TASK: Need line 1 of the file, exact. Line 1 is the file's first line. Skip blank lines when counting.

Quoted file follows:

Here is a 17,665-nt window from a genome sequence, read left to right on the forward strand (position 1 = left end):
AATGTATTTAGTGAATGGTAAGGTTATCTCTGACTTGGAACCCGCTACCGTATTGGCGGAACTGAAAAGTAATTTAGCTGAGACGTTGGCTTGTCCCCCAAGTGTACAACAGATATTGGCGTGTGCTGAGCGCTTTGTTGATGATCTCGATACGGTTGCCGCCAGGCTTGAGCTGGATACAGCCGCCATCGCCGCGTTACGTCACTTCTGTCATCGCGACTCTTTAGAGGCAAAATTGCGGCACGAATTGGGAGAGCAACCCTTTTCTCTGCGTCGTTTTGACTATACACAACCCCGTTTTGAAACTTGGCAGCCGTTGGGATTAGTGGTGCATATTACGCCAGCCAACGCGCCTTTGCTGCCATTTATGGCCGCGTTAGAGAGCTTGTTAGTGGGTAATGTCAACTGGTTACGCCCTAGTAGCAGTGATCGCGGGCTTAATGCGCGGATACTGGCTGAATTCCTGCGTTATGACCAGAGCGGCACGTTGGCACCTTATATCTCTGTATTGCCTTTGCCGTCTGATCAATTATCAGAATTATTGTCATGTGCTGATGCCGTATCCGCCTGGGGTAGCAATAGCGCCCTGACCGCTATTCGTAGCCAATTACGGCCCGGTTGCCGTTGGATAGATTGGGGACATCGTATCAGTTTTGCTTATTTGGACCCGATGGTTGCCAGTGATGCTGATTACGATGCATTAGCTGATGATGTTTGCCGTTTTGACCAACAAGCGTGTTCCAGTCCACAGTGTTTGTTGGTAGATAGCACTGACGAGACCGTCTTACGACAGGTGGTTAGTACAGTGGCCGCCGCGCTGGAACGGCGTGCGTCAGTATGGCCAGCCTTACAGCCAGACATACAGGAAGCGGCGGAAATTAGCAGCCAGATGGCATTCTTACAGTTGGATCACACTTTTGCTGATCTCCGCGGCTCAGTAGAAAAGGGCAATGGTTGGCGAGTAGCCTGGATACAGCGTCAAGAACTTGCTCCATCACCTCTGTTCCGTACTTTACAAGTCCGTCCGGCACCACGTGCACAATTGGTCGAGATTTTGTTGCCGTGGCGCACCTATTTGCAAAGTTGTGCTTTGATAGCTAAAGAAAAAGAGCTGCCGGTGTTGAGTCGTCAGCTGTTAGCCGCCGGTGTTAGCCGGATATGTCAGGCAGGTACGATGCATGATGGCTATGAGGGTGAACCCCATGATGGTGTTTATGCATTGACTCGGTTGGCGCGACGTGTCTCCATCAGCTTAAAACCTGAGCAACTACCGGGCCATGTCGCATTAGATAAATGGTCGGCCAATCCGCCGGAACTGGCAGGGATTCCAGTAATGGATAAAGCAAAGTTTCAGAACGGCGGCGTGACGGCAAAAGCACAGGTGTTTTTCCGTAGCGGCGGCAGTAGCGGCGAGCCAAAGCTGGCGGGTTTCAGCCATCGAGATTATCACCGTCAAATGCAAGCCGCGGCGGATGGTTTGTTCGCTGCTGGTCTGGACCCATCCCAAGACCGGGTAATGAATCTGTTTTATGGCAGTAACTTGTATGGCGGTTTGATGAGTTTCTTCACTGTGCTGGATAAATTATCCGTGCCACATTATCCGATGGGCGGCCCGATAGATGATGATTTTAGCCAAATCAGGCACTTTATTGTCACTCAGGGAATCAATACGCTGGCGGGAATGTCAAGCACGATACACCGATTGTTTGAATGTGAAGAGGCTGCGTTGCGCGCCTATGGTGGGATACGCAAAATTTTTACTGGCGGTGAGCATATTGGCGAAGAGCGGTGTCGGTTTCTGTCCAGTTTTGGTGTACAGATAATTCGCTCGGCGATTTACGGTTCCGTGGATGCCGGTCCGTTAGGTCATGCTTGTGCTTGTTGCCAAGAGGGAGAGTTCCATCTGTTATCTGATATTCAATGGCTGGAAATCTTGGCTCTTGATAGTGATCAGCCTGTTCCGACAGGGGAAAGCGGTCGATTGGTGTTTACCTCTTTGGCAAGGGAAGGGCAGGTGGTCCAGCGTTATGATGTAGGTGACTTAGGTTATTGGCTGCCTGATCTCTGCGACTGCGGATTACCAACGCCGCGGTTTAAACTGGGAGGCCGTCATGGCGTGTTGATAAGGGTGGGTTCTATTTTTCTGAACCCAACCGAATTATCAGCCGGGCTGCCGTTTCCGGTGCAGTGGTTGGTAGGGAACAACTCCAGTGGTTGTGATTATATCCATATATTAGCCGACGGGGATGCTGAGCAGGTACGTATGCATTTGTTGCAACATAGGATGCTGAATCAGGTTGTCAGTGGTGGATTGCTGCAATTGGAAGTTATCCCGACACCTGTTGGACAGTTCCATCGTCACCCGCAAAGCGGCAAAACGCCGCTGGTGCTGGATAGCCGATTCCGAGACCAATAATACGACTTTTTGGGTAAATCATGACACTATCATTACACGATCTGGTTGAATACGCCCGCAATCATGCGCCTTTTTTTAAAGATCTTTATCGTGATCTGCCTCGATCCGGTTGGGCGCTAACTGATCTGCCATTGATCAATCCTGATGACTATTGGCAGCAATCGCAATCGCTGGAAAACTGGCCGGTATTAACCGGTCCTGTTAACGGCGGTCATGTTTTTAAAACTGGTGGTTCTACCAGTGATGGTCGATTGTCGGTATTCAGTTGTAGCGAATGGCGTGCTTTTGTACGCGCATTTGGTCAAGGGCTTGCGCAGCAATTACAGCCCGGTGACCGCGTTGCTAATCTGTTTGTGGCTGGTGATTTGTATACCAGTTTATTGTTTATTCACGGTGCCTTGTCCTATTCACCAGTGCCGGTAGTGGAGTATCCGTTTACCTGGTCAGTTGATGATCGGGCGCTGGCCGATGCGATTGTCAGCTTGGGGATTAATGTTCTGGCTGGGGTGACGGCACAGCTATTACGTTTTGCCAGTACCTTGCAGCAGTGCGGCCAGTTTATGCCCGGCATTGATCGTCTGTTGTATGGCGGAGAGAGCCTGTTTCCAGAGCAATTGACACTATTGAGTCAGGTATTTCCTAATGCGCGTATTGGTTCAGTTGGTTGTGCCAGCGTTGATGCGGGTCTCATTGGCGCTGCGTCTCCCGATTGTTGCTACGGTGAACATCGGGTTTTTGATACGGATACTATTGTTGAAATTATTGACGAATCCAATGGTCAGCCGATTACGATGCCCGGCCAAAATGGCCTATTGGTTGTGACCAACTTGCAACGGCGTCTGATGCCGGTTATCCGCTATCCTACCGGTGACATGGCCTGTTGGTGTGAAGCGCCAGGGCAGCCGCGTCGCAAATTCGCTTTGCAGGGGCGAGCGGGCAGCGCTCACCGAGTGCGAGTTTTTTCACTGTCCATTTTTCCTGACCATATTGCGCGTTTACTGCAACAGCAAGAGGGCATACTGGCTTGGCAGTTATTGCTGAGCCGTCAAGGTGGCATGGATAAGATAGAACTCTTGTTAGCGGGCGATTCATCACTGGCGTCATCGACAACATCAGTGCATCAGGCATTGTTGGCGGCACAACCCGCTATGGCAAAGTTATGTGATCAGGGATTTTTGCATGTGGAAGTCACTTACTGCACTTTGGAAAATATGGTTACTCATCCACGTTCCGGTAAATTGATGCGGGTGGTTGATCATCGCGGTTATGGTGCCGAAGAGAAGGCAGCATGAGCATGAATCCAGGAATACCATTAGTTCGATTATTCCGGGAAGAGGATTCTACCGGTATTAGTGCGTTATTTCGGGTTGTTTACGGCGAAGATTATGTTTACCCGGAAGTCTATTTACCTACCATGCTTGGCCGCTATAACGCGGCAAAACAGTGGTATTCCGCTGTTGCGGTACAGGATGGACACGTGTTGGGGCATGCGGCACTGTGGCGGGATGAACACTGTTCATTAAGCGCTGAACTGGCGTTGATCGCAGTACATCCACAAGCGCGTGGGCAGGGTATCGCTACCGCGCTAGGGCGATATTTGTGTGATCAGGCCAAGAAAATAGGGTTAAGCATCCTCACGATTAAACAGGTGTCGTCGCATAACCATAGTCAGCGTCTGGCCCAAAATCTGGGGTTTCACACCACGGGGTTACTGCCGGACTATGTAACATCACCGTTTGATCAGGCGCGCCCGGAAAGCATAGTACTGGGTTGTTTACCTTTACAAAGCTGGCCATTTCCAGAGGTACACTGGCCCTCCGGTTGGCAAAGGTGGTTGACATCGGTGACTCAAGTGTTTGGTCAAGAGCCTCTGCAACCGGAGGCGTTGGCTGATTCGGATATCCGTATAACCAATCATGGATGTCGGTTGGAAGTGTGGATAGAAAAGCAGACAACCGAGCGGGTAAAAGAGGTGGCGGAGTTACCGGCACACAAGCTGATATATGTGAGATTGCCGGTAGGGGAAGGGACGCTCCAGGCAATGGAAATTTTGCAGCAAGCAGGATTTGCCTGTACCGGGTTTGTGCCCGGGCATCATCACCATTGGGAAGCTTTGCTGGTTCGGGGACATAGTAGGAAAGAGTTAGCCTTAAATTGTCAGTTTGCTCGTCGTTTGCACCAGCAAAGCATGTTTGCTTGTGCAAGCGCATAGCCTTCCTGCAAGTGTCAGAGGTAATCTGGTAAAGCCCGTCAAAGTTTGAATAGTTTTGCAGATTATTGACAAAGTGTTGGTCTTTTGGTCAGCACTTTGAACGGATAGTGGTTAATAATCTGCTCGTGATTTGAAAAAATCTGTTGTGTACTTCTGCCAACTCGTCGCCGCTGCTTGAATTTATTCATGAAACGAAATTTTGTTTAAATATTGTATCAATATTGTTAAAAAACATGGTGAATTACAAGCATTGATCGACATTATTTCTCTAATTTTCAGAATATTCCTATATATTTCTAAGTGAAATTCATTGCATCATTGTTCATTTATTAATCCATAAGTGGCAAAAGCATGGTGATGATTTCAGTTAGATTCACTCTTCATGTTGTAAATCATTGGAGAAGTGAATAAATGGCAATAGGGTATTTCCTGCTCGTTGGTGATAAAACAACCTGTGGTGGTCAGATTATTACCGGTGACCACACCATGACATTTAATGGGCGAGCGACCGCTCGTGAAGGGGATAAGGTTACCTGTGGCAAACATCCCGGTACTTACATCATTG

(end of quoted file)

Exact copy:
Here is a 17,665-nt window from a genome sequence, read left to right on the forward strand (position 1 = left end):